Grants Commission (UGC)
has been established as a statutory body of the Government of India through an Act of Parliament for the coordination, determination and maintenance of standards of university/ higher education in India. It not only provides grants-in-aid to Universities and colleges, but also advises Central and State Governments on the measures which are necessary for the development of higher education. The head office of the UGC is located in New Delhi. In order to ensure effective region-wise coverage throughout the country, the UGC has also decentralised its operations by setting up regional centres at Pune, Hyderabad, Kolkata, Bhopal, Guwahati and Bangalore. The various objectives of the UGC are:-
- Promoting and coordinating university education.
- Determining and maintaining standards of teaching, examination
and research in universities.
- Framing regulations on minimum standards of education.
- Monitoring developments in the field of collegiate and
- Serving as a vital link between the Union and State governments
and institutions of higher learning, etc.
UGC has 'Professional
' which are responsible for recognition of courses, promotion
of professional institutions and providing grants to undergraduate programmes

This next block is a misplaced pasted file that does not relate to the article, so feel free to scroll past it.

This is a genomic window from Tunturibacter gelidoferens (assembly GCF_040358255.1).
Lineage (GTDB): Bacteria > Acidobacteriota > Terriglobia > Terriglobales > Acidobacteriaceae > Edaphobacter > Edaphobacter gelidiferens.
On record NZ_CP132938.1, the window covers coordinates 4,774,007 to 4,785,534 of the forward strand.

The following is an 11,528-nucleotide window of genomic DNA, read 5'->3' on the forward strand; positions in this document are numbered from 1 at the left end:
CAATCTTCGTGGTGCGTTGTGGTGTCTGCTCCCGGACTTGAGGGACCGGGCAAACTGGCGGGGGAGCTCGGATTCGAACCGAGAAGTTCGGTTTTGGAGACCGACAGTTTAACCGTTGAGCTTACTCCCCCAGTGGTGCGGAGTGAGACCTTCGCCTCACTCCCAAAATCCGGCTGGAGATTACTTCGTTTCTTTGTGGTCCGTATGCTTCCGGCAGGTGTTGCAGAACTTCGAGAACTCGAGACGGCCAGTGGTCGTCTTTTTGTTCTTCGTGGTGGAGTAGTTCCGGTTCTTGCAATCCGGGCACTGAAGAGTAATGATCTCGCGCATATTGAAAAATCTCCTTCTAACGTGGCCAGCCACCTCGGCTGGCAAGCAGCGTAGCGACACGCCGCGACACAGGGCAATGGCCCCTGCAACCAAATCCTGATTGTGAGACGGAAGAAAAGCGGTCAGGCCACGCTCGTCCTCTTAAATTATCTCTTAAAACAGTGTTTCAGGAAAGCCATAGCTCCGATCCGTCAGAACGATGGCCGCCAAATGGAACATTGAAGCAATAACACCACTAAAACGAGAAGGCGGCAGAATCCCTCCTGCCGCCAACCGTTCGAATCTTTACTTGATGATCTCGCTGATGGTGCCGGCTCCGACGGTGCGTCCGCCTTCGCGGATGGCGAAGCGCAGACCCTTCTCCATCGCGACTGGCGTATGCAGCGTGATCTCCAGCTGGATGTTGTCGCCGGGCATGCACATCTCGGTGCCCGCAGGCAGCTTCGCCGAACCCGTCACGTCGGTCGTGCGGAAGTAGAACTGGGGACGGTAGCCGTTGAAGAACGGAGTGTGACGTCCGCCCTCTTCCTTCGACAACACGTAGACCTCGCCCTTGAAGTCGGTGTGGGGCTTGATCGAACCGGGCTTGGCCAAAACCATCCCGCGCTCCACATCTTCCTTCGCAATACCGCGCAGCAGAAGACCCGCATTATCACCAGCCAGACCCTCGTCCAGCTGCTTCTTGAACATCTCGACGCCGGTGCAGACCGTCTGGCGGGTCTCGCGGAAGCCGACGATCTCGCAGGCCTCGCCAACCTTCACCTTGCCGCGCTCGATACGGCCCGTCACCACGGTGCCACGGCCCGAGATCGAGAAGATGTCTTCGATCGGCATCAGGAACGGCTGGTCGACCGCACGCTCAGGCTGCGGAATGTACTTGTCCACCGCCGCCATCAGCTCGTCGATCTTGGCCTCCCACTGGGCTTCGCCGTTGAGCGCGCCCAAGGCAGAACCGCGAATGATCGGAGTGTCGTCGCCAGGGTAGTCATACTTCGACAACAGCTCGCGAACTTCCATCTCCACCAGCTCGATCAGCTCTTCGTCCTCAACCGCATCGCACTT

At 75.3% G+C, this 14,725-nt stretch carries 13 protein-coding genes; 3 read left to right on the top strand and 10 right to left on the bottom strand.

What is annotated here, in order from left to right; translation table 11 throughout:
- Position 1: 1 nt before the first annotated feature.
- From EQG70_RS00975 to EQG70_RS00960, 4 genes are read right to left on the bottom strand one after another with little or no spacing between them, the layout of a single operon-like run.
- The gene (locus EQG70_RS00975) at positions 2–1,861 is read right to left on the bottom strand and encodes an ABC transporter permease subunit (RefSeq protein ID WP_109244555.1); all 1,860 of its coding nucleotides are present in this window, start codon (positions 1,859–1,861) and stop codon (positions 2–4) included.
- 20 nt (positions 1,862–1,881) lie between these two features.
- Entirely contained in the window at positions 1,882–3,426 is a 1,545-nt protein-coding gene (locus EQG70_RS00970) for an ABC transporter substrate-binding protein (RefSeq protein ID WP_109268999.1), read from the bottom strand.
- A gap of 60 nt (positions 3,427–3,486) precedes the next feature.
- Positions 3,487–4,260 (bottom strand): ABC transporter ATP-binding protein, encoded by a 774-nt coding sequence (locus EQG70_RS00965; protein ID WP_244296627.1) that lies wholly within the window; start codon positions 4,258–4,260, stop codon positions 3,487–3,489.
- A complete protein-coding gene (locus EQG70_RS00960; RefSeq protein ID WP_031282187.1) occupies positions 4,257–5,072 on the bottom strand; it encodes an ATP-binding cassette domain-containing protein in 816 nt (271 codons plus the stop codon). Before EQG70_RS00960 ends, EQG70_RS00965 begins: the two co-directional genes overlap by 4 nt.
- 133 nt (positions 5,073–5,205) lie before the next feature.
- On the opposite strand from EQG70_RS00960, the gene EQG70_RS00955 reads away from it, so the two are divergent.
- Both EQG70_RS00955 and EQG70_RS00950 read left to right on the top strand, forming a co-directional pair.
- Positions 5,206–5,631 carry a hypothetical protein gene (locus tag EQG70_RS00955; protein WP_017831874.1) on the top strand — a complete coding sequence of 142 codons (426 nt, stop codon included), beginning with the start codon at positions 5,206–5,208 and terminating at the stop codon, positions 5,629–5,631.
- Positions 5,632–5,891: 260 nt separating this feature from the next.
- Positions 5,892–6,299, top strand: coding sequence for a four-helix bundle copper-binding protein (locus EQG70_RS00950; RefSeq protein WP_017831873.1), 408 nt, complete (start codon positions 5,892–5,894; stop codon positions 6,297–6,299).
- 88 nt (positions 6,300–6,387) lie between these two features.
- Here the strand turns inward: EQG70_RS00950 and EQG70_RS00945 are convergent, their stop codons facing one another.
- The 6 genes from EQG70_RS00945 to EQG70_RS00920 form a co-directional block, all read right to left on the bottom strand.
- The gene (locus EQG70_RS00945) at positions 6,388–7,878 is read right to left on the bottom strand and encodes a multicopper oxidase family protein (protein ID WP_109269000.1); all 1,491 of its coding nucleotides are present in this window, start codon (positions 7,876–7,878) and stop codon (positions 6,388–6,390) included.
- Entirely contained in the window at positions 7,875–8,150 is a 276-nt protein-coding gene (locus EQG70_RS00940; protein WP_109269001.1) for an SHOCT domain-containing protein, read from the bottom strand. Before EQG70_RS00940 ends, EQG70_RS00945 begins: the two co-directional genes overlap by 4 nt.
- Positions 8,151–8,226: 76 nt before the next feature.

and various awards. Some of these are:-
Also, several State Governments have established 'State
Councils of Higher Education' in their respective States. These councils
prepare coordinated programmes for the development of higher education
in the States. They seek to consolidate the efforts and investments of
institutions of higher education. For example:- Andhra
Pradesh State Council for Higher Education
State Higher Education Council
Nadu State Council for Higher Education
At present, there are 24 Central Universities; 251 State Universities; 103 Deemed universities; 5 Institutions established under State legislations and 33 Institutes of national importance established by Central legislations. In addition, there are 20,677 colleges including 2166 women's colleges.
'Adult Education' has been accorded a high value as without
it, illiteracy cannot be completely eradicated from the country. Accordingly,
the National Literacy
has been set up in order to impart functional literacy
to non-literates in the age group of 15-35 years, which is the most productive
age group and constitutes a major segment of the workforce. The Mission
defines literacy as acquiring the skills of reading, writing and arithmetic
and the ability to apply them to one's day-to-day life. Thus, its goal
goes beyond the simple achievement of self-reliance in literacy and numeracy
of functional literacy. The Mission broadly aims to achieve a sustainable
threshold level of 75 per cent literacy rate by 2007. The main programmes
of the Mission include:-
- 'Total Literacy Campaign' which aims to provide
basic education to the non-literates
- 'Post-Literacy Programme' which
aims to reinforce the literacy skills to the neo- literates and
- 'Continuing Education Programme' which aims to provide facilities for
life-long education to the community at large.
Out of total 600 districts in the country, 597 districts have been covered by NLM under adult education programme. At present, around 95 districts are implementing Total Literacy Campaigns, 174 districts Post-Literacy Programmes and 328 districts Continuing Education Programmes.
There is also a scheme of 'Jan